Labor promises multimillion-dollar ‘satellite hospital’ for the Gold Coast

ANNASTACIA Palaszczuk has announced her government would invest $265 million to deliver seven new ‘satellite hospitals’ in Queensland, including one here on the Gold Coast, if elected at the end of the month.

The Premier said the Australian first initiative would allow people to access urgent public care close to home rather than having to go to a large major hospital.

“This will be a game-changer for the way in which we deliver healthcare to communities,” Ms Palaszczuk said on Monday.


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“People can get their healthcare closer to where they live, closer to their community.”

Redlands, Brisbane Southside, Pine Rivers Ipswich, Caboolture and Bribie Island would also get facilities.

Ms Palaszczuk said the COVID crisis has shown how vital quality frontline healthcare is in Queensland.

“These seven new innovative Satellite Hospitals will provide healthcare closer to home while also taking pressure off our hospital emergency departments,” the Premier said.

Labor said each Satellite Hospital would be tailored to the needs of each local community, delivering ambulatory and simple day therapy services such as renal dialysis, chemotherapy, complex wound management, and urgent care for minor injury and illness.

“They can also include outpatient services and community-based health services such as child and youth health services and aged and frail care services,” the Premier said.

The exact location of the Gold Coast facility will be decided following extensive community consultation.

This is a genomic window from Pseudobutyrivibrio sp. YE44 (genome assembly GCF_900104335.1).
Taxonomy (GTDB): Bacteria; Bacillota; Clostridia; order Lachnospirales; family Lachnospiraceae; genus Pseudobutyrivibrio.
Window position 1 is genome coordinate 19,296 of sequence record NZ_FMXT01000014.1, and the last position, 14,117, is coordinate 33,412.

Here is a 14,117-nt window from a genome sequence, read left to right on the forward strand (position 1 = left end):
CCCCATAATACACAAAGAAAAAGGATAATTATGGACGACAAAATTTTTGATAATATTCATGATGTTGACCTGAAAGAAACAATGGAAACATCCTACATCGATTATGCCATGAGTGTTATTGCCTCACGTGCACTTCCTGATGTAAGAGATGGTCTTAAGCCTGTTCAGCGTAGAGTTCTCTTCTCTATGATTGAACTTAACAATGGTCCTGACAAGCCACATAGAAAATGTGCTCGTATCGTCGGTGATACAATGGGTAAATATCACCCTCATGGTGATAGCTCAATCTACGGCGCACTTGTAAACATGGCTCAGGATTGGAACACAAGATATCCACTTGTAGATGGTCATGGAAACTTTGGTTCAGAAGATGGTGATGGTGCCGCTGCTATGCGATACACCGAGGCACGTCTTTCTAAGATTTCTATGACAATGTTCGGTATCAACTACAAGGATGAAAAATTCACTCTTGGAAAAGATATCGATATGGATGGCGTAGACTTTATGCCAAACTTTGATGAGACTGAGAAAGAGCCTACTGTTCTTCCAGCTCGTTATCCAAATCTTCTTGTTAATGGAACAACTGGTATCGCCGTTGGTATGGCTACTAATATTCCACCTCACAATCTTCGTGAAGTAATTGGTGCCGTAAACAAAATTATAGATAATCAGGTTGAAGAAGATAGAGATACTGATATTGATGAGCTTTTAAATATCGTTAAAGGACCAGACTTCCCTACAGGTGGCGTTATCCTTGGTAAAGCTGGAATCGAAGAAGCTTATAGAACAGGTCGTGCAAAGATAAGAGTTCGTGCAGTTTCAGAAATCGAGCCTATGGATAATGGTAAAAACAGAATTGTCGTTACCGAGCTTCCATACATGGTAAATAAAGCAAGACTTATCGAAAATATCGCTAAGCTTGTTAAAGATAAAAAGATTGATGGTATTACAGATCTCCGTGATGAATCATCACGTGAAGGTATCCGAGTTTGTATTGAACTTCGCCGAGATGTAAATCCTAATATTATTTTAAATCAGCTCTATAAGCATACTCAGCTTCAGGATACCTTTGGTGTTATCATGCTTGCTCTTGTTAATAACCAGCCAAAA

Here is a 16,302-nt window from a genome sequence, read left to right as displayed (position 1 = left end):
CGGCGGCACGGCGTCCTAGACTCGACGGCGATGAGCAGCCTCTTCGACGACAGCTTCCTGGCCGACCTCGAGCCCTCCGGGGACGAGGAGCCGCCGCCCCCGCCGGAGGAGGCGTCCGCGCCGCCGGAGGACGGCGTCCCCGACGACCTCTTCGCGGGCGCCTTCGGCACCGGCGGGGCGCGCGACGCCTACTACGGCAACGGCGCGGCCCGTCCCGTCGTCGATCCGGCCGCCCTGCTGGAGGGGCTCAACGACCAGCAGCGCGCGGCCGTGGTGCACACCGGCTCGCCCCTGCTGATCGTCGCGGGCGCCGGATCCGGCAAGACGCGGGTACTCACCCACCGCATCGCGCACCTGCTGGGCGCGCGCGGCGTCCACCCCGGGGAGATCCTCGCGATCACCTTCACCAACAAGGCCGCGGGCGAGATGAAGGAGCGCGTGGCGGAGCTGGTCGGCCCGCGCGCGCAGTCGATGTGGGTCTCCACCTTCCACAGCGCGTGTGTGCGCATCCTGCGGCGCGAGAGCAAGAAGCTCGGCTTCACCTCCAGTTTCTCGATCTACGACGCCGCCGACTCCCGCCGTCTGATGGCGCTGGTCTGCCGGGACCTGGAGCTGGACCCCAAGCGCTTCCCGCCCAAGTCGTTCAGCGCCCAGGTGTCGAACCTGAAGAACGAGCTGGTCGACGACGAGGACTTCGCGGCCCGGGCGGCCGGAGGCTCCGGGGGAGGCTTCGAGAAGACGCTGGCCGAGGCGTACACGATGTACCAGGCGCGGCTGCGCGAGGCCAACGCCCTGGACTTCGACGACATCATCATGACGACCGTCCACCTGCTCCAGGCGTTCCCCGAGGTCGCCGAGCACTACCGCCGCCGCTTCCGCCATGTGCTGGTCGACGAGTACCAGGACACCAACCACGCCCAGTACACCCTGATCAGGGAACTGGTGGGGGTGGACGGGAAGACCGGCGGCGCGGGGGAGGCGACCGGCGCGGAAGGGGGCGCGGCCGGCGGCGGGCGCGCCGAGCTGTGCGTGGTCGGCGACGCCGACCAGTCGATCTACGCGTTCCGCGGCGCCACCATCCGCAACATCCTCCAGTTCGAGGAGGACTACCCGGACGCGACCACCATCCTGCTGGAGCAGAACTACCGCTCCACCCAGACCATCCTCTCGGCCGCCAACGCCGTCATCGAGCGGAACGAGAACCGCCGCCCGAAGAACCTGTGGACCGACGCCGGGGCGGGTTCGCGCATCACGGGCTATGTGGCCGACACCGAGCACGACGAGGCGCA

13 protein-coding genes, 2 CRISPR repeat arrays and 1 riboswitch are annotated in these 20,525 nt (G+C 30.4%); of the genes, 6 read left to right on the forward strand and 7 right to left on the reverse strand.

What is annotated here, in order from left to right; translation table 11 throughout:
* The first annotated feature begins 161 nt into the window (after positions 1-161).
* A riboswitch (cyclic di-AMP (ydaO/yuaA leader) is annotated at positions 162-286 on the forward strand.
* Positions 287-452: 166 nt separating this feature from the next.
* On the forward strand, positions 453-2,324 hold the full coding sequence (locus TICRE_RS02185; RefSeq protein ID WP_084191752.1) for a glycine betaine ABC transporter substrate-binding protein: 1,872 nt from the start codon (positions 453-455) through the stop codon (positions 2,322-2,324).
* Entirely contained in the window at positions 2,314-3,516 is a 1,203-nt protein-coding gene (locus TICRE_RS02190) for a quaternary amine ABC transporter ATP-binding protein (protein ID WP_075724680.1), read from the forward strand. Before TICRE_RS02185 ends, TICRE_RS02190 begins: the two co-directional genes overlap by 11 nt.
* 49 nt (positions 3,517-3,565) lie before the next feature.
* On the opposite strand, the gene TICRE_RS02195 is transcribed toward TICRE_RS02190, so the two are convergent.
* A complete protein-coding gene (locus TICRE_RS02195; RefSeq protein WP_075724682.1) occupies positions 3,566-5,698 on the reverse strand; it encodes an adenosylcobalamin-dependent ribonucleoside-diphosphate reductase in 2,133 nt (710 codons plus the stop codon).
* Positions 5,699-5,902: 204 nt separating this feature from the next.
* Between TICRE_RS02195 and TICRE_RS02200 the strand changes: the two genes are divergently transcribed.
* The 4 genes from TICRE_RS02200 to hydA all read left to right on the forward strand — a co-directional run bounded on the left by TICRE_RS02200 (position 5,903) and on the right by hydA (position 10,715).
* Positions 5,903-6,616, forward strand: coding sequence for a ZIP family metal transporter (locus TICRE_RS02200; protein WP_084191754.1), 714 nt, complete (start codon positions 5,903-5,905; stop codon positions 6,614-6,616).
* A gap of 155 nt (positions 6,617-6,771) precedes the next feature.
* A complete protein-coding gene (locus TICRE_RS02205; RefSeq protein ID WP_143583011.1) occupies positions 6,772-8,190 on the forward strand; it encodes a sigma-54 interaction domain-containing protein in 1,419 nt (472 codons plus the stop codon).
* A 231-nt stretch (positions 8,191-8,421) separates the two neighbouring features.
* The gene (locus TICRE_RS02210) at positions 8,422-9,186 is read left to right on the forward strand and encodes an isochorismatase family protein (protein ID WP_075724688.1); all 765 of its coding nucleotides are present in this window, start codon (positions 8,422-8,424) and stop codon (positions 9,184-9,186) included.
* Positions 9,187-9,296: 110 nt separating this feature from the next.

Deputy Premier and Minister for Health and Ambulance Services Steven Miles said the move would ease pressure on Queensland Ambulance. particularly in more remote areas.

“When an ambo picks someone up here at Bribie and has to take them to Caboolture and back that can be a two-hour round trip at peak travel times,” Minister Miles stold reporters.

“That’s a fair chunk of their shift.

“That’s time that they aren’t spending out there in the community saving other lives.

The investment is expected to help deliver 768 jobs during construction.

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Urgent medical care, as suggested by the reference to ED, requires the relevant support services to exist at the same place – it’s a standard set by the government. What is on offer here is enough to provide community outreach, not urgent medical care.

Most QLD regional hospitals need to get ancillary support services and doctors before satellite services are implemented.
Minor surgeries, broken bones, scans etc. have to be sent to large hospitals in major centers.
Look at Gladstone hospital for starters, break a bone or require a minor surgery you need to travel to Brisbane or Rockhampton hospitals just to get the basics.
Regional QLD forgotten.

It’s all smoke and mirrors with this government and I am not sure if even the word government is appropriate. It has to be one of the worst and most inept bunch of sham operators that we have ever had with it’s massive PR/media departments, billion dollar debts and reliance on making more public service jobs available for it’s support base and employment figures.